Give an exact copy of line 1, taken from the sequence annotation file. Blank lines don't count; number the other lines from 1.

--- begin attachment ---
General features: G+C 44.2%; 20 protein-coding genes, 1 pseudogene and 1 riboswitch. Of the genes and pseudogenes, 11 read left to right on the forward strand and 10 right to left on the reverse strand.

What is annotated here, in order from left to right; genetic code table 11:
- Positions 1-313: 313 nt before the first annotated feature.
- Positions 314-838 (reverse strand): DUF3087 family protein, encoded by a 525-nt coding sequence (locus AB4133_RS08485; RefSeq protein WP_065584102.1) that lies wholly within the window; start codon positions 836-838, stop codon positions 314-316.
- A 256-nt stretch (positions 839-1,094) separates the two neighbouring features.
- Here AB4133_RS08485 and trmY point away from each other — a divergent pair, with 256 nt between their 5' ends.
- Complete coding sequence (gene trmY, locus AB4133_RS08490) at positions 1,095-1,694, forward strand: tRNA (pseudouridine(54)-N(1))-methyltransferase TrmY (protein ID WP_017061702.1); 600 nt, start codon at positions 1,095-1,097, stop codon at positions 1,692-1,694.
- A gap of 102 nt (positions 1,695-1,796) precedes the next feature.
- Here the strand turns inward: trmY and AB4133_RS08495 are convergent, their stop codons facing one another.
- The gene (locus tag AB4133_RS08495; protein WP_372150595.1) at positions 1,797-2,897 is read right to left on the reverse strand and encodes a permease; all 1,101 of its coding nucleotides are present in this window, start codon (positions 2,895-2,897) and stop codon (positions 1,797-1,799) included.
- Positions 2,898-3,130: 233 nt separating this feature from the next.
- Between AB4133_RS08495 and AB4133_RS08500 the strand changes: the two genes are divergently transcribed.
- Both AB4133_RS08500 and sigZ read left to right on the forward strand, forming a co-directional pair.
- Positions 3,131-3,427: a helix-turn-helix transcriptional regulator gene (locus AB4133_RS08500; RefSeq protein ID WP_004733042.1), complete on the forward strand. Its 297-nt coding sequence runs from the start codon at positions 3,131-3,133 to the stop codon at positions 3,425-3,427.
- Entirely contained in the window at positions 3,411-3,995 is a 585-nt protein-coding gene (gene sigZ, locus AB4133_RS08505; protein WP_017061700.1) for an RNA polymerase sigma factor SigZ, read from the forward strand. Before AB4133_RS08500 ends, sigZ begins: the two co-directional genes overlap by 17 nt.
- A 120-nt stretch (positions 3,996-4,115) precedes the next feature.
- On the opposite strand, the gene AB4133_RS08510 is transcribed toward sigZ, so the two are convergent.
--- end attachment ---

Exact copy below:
General features: G+C 44.2%; 20 protein-coding genes, 1 pseudogene and 1 riboswitch. Of the genes and pseudogenes, 11 read left to right on the forward strand and 10 right to left on the reverse strand.